New allegations have surfaced from within joint congressional investigations into the handling of former Secretary of State Hillary Clinton’s email scandal.
According to Fox News, members of the U.S. House of Representative’s judiciary and oversight committees prepared a document claiming “foreign actors” obtained access to multiple Clinton emails sent improperly through private computer servers.
“Documents provided to the Committees show foreign actors obtained access to some of Mrs. Clinton’s emails — including at least one email classified ‘Secret,'” the memo states.
Further illustrating the extent of the potential threat such a breach poses, the document claims that certain data could “reasonably be expected to cause serious damage to the national security” if America’s enemies released it.
It was unclear from the memo which foreign entities might have obtained Clinton’s emails and what information might have been included in them.
The congressional findings, however, were obtained prior to the anticipated release of a Justice Department inspector general’s report, which is expected to provide additional details regarding the Clinton email probe.
Many of the memo’s claims were also referenced in a May 2016 email sent by Peter Strzok, who was at the time an FBI agent working on the case. He has since been criticized by Republicans after leaked text messages to a colleague appeared to reveal his bias against presidential candidate Donald Trump.
“The statement that ‘we assess it is reasonably likely that hostile actors gained access to Secretary Clinton’s private email account’ is too strong,” he wrote. “It is more accurate to say we know foreign actors obtained access to some of her emails (including at least one Secret one) via compromises of the private email accounts of some of her staffers.”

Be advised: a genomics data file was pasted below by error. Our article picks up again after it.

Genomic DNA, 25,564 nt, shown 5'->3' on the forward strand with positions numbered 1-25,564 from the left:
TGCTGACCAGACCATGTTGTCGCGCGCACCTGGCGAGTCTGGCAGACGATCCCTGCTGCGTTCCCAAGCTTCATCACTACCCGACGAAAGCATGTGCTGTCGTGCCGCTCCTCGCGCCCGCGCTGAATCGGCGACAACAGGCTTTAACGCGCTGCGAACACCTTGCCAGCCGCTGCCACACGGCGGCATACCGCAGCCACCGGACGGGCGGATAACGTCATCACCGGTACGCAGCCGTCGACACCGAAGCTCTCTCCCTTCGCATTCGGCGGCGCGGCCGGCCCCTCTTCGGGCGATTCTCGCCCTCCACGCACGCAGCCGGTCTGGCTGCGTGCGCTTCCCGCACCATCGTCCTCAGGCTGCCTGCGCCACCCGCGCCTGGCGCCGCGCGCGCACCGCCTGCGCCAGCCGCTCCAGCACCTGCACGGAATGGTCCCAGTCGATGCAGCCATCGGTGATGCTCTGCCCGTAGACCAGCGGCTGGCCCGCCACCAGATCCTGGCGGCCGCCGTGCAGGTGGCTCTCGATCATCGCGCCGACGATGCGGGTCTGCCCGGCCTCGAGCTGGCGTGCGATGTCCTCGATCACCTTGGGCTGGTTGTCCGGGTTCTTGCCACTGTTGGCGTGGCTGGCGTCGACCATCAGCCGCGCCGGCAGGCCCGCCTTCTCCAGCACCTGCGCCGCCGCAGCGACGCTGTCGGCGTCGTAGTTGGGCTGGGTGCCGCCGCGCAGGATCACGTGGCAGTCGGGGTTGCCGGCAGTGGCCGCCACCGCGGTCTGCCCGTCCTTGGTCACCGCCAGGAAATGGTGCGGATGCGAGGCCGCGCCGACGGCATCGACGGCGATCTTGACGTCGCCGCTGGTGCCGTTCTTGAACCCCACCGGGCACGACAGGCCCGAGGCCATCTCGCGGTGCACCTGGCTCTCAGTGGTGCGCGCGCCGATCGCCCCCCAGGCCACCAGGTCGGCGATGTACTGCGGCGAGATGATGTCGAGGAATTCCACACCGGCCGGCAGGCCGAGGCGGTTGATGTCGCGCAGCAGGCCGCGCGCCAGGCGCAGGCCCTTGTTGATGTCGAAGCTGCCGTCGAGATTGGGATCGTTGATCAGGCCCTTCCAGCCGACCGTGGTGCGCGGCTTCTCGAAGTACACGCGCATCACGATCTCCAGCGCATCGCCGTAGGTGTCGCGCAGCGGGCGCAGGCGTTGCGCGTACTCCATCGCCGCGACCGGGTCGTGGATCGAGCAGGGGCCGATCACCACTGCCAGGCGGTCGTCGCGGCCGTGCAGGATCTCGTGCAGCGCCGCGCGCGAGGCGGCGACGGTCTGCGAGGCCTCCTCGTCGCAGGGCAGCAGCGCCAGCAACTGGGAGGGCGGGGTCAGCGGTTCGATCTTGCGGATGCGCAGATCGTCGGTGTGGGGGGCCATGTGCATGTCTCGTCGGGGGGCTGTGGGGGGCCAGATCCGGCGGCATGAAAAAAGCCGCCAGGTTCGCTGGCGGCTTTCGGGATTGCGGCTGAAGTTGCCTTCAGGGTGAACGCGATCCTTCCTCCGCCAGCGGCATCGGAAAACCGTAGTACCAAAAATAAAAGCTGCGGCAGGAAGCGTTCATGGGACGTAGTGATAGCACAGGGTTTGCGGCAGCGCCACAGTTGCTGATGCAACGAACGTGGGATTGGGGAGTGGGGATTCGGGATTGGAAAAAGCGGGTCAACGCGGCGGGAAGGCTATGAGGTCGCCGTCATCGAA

In a July 2016 statement on the matter, then-FBI Director James Comey referenced the potential of such an email breach by the nation’s enemies.
“We do assess that hostile actors gained access to the private commercial email accounts of people with whom Secretary Clinton was in regular contact from her personal account,” he said.
According to Strzok’s 2016 email, any security breach of Clinton’s private email server could have been completed without leaving a digital fingerprint.
“It is also accurate to say that a sophisticated foreign actor would likely have known about her private email domain, and would be competent enough not to leave a trace if they gained access,” he wrote. “But we have seen no direct evidence they did.”
The email also took aim at several Clinton talking points, including a focus on the “providers” of her email servers.
“We don’t think it is entirely accurate to reference the ‘providers’ of her servers, and think it could deflect from the fact that the Clintons themselves essentially created and operated at least the two first server enterprises when she was Secretary of State,” he wrote. “In other words, these were not professional server operations.”
The congressional memo concluded that there is no evidence anyone has been held responsible for the circumstances that led to Clinton’s use of a private email server.
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